A crime you’ll always remember. A detective you’ll never forget.
A young girl is found dead. A prostitute is murdered. And the strangest, youngest detective in the South Wales Major Crimes Unit is about to face the fiercest test of her short career.
A woman and her six-year-old daughter are killed with chilling brutality in a dingy flat. The only clue: the platinum bank card of a long-dead tycoon, found amidst the squalor.
DC Griffiths has already proved herself dedicated to the job, but there’s another side to her she is less keen to reveal. Something to do with a mysterious two-year gap in her CV, her strange inability to cry – and a disconcerting familiarity with corpses.
Fiona is desperate to put the past behind her but as more gruesome killings follow, the case leads her back into those dark places in her own mind where another dead girl is waiting to be found…
I read this book years ago–2014 I think. So I thought I’d share this one with you because if you’ve not come across this series, it’s a trilogy worth considering.
I’ve always tried to look for UK based reads, but mostly I’ve read the London-centric stuff, Robinson up t’ north, James down south. So to find good and contemporary based in South Wales, was a real joy.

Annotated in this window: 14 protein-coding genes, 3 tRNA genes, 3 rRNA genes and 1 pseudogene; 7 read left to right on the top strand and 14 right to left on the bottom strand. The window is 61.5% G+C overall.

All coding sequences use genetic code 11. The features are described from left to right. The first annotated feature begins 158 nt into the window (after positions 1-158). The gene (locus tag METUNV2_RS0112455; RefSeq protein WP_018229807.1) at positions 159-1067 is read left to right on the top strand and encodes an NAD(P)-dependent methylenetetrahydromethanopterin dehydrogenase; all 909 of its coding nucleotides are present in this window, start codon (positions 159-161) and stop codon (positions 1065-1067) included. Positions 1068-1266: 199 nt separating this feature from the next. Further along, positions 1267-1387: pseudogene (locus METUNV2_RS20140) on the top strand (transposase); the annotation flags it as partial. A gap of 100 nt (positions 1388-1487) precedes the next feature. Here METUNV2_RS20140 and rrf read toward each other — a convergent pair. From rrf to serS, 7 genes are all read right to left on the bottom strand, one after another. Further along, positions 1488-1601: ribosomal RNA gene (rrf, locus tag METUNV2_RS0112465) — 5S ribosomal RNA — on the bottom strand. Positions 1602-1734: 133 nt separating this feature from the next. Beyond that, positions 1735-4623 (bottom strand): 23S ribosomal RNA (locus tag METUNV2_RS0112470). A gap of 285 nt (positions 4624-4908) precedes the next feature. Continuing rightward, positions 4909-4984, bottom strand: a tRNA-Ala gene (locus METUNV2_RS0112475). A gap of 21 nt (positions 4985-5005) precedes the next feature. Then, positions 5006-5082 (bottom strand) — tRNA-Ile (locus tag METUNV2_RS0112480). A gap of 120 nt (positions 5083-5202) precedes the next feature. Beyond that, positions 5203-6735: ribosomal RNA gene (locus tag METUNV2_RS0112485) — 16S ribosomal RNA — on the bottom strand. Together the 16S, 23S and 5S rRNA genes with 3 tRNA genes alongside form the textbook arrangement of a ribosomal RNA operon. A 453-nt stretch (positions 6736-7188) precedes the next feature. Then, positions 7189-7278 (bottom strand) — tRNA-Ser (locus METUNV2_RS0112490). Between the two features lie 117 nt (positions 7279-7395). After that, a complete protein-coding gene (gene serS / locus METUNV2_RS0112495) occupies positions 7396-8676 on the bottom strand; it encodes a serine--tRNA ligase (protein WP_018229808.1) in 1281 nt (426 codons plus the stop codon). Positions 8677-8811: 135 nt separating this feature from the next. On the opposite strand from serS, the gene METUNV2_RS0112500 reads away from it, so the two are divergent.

Fiona Griffiths is a girl with issues (well let’s face it what good fictional detective doesn’t?), but Fi’s issues aren’t like any other I’d read before – and having suffered from something similar by way way milder, I found an instant connection to her. Then it turns out just like me she doesn’t drink caffeine either. And I know all the places that were visited in this book, which meant the good descriptions were particularly vivid for me, but as an editor I’m pretty sure they will be equally evocative for those who don’t know the area.
All the characters here are well realised, the plot thickens with every page and the team effort that is a murder enquiry comes through wonderfully well. By the end I couldn’t put the book down despite travelling in the dark and eye strain as the lights moved around the car (obviously I wasn’t driving). The thing was – I had to finish it, I had to reach the climax of both the case and the key at least to the hidden secret of Fiona’s past.
Basically this is a book that engages and keeps you reading, so it’s well worth giving it a try.